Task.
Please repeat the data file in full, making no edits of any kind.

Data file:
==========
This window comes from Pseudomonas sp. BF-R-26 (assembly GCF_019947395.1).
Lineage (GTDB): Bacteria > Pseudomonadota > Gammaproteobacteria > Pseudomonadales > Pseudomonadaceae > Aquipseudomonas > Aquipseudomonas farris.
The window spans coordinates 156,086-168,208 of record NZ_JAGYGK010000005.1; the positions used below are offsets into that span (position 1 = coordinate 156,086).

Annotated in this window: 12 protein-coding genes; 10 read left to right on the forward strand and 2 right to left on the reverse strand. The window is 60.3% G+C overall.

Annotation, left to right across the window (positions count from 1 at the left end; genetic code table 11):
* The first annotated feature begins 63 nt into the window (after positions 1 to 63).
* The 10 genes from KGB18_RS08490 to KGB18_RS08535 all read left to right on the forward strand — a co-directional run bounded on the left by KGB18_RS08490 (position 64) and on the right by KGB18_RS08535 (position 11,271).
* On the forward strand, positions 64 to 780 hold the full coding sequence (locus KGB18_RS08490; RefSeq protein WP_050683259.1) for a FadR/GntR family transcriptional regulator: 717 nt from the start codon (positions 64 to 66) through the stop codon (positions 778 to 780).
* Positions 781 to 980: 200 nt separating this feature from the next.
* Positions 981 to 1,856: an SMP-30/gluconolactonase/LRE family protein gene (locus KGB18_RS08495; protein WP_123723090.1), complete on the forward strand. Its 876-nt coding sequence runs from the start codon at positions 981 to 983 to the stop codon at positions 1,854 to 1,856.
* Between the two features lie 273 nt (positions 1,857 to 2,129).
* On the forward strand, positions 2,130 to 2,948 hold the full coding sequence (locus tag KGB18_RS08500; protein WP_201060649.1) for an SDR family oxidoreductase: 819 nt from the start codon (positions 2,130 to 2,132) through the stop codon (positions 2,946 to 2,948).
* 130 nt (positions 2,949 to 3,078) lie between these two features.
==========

This window comes from Pseudomonas sp. BF-R-26 (assembly GCF_019947395.1).
Lineage (GTDB): Bacteria > Pseudomonadota > Gammaproteobacteria > Pseudomonadales > Pseudomonadaceae > Aquipseudomonas > Aquipseudomonas farris.
The window spans coordinates 156,086-168,208 of record NZ_JAGYGK010000005.1; the positions used below are offsets into that span (position 1 = coordinate 156,086).

Annotated in this window: 12 protein-coding genes; 10 read left to right on the forward strand and 2 right to left on the reverse strand. The window is 60.3% G+C overall.

Annotation, left to right across the window (positions count from 1 at the left end; genetic code table 11):
* The first annotated feature begins 63 nt into the window (after positions 1 to 63).
* The 10 genes from KGB18_RS08490 to KGB18_RS08535 all read left to right on the forward strand — a co-directional run bounded on the left by KGB18_RS08490 (position 64) and on the right by KGB18_RS08535 (position 11,271).
* On the forward strand, positions 64 to 780 hold the full coding sequence (locus KGB18_RS08490; RefSeq protein WP_050683259.1) for a FadR/GntR family transcriptional regulator: 717 nt from the start codon (positions 64 to 66) through the stop codon (positions 778 to 780).
* Positions 781 to 980: 200 nt separating this feature from the next.
* Positions 981 to 1,856: an SMP-30/gluconolactonase/LRE family protein gene (locus KGB18_RS08495; protein WP_123723090.1), complete on the forward strand. Its 876-nt coding sequence runs from the start codon at positions 981 to 983 to the stop codon at positions 1,854 to 1,856.
* Between the two features lie 273 nt (positions 1,857 to 2,129).
* On the forward strand, positions 2,130 to 2,948 hold the full coding sequence (locus tag KGB18_RS08500; protein WP_201060649.1) for an SDR family oxidoreductase: 819 nt from the start codon (positions 2,130 to 2,132) through the stop codon (positions 2,946 to 2,948).
* 130 nt (positions 2,949 to 3,078) lie between these two features.